The research community seems excited about a new wireless device to help victims of spinal cord injury, after Mesut Sahin, PhD, associate professor, in the department of biomedical engineering at NJIT, presented news of his findings on micro-electrical stimulators for individuals with spinal cord injuries.
The work, now in its third year of support from a four-year, $1.4 million National Institutes of Health (NIH) grant, has resulted in the development and testing of a technology known by its acronym, FLAMES (floating light activated micro-electrical stimulators). The technology, really a tiny semiconductor device, will eventually enable people with spinal cord injuries to restore some of the motor functions that are lost due to injury. Energized by an infrared light beam through an optical fiber located just outside the spinal cord these micro-stimulators will activate the nerves in the spinal cord below the point of injury and thus allow the use of the muscles that were once paralyzed.
AdvertisementThis past September, The Journal of Neural Engineering ("FLAMES tested in the rat spinal cord," http://iopscience.iop.org/1741-2552/8/5/056012) published the first testing in animals. "Our in vivo tests suggest that the FLAMES can be used for intraspinal micro-stimulation even for the deepest implant locations in the rat spinal cord," said Sahin.
"The power required to generate a threshold arm movement was investigated as the laser source was moved away from the micro-stimulator. The results indicate that the photon density does not decrease substantially for horizontal displacements of the source that are in the same order as the beam radius. This gives confidence that the stimulation threshold may not be very sensitive to small displacement of the spinal cord relative to the spine-mounted optical power source." Sahin spoke about this work at the IEEE Engineering in Medicine and Biology Conference in Boston, also in September of 2011.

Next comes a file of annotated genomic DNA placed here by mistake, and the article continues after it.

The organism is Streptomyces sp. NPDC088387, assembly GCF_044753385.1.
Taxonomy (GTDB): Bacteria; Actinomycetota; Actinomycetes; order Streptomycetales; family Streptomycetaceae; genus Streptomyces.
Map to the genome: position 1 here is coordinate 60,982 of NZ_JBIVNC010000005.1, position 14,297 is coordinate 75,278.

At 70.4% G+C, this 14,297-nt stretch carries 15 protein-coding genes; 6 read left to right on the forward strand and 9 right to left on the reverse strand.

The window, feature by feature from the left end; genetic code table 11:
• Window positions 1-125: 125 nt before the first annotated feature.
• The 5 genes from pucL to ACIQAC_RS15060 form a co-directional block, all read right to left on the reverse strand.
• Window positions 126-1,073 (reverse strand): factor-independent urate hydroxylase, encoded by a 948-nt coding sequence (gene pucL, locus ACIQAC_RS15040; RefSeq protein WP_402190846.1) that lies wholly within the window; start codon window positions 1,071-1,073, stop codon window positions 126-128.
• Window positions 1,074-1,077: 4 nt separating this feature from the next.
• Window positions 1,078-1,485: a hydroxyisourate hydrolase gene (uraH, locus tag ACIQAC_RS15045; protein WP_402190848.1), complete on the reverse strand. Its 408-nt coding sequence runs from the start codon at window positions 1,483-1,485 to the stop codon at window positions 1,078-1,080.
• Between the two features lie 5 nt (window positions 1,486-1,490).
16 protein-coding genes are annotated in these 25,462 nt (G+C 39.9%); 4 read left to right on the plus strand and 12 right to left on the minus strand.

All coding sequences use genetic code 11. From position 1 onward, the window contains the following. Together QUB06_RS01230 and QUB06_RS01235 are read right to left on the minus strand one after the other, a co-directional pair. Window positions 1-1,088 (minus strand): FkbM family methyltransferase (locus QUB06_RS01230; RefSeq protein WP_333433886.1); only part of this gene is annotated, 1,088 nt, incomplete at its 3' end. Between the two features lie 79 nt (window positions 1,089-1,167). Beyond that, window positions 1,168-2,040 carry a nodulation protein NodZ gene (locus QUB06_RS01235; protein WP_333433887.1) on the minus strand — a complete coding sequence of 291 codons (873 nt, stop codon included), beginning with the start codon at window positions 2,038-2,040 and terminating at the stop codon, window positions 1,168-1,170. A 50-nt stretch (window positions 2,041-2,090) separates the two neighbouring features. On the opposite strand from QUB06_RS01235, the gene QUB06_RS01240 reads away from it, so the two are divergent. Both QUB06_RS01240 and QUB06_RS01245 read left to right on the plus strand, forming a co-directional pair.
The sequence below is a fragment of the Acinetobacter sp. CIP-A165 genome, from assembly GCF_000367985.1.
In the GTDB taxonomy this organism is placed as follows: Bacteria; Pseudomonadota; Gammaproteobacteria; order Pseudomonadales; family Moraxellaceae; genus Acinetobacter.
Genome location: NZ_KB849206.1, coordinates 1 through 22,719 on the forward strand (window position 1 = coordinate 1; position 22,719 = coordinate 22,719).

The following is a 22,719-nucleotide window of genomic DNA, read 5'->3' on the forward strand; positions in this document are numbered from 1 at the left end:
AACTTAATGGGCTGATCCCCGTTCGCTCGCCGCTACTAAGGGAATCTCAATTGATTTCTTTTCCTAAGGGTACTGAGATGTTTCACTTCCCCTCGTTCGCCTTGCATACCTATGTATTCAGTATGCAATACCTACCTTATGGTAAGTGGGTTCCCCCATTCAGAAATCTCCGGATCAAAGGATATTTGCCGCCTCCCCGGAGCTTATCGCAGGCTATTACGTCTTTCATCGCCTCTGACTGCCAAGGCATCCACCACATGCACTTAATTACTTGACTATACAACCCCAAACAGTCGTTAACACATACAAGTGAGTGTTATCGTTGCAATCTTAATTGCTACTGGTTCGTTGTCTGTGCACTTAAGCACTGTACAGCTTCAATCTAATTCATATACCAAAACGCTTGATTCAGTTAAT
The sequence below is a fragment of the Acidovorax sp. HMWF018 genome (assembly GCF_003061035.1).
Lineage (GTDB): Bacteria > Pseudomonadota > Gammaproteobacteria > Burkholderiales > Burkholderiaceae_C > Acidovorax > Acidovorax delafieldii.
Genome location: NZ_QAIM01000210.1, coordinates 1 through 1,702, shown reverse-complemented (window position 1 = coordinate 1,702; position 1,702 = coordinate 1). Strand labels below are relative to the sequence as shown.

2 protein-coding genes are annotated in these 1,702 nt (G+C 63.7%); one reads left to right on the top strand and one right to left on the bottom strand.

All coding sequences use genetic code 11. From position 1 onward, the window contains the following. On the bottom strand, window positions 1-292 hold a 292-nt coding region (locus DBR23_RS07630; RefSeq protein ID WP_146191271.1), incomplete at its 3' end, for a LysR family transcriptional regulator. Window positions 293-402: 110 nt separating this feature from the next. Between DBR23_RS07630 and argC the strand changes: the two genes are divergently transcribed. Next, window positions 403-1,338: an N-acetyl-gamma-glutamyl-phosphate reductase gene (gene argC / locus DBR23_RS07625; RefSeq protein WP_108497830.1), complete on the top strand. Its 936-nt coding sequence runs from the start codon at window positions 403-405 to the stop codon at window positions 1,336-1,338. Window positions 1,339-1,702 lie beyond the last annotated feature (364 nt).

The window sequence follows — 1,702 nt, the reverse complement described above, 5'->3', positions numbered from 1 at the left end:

FLAMES is a semiconductor device that is remotely controlled by an optical fiber attached to a low power near-infrared laser. The device is implanted into the spinal cord, and is then allowed to float in the tissue. There are no attached wires. A patient pushes a button on the external unit to activate the laser, the laser then activates the FLAMES device.
"The unique aspect of the project is that the implanted stimulators are very small, in the sub-millimeter range," Sahin said. "A key benefit is that since our device is wireless, the connections can't deteriorate over time plus, the implant causes minimal reaction in the tissue which is a common problem with similar wired devices."
The electrical activation of the central and peripheral nervous system has been investigated for treatment of neural disorders for many decades and a number of devices have already successfully moved into the clinical phase, such as cochlear implants and pain management via spinal cord stimulation. Others are on the way, such as micro stimulation of the spinal cord to restore locomotion, micro stimulation of the cochlear nucleus, midbrain, or auditory cortex to better restore hearing and stimulation of the visual cortex in the blind subject. All of them, however, are wired, unlike FLAMES, which is not.
Selim Unlu, professor of electrical and computer engineering at Boston University, is working with Sahin. "We hope that once FLAMES advances to the clinical stage, patients paralyzed by spinal injury will be able to regain vital functions," Sahin said.